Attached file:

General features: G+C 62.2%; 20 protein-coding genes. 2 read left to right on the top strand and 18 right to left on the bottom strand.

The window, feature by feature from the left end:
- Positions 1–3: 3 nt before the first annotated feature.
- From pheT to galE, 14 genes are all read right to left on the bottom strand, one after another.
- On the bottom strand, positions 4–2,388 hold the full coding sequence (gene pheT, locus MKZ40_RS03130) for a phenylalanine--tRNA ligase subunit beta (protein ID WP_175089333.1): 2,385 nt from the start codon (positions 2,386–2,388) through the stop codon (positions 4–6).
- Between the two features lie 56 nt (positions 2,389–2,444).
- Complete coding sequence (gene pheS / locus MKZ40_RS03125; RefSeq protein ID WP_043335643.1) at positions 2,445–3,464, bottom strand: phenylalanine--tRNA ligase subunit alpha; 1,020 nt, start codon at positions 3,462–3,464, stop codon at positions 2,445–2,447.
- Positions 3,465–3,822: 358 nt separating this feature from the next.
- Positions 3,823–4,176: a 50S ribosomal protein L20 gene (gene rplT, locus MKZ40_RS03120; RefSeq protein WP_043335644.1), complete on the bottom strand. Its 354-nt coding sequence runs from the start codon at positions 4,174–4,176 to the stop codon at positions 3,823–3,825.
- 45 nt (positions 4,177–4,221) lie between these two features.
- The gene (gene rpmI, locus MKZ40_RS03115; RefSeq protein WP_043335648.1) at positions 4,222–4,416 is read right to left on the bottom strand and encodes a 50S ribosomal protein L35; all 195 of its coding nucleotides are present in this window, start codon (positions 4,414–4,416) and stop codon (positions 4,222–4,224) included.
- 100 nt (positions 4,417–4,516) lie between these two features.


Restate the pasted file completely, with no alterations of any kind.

General features: G+C 62.2%; 20 protein-coding genes. 2 read left to right on the top strand and 18 right to left on the bottom strand.

The window, feature by feature from the left end:
- Positions 1–3: 3 nt before the first annotated feature.
- From pheT to galE, 14 genes are all read right to left on the bottom strand, one after another.
- On the bottom strand, positions 4–2,388 hold the full coding sequence (gene pheT, locus MKZ40_RS03130) for a phenylalanine--tRNA ligase subunit beta (protein ID WP_175089333.1): 2,385 nt from the start codon (positions 2,386–2,388) through the stop codon (positions 4–6).
- Between the two features lie 56 nt (positions 2,389–2,444).
- Complete coding sequence (gene pheS / locus MKZ40_RS03125; RefSeq protein ID WP_043335643.1) at positions 2,445–3,464, bottom strand: phenylalanine--tRNA ligase subunit alpha; 1,020 nt, start codon at positions 3,462–3,464, stop codon at positions 2,445–2,447.
- Positions 3,465–3,822: 358 nt separating this feature from the next.
- Positions 3,823–4,176: a 50S ribosomal protein L20 gene (gene rplT, locus MKZ40_RS03120; RefSeq protein WP_043335644.1), complete on the bottom strand. Its 354-nt coding sequence runs from the start codon at positions 4,174–4,176 to the stop codon at positions 3,823–3,825.
- 45 nt (positions 4,177–4,221) lie between these two features.
- The gene (gene rpmI, locus MKZ40_RS03115; RefSeq protein WP_043335648.1) at positions 4,222–4,416 is read right to left on the bottom strand and encodes a 50S ribosomal protein L35; all 195 of its coding nucleotides are present in this window, start codon (positions 4,414–4,416) and stop codon (positions 4,222–4,224) included.
- 100 nt (positions 4,417–4,516) lie between these two features.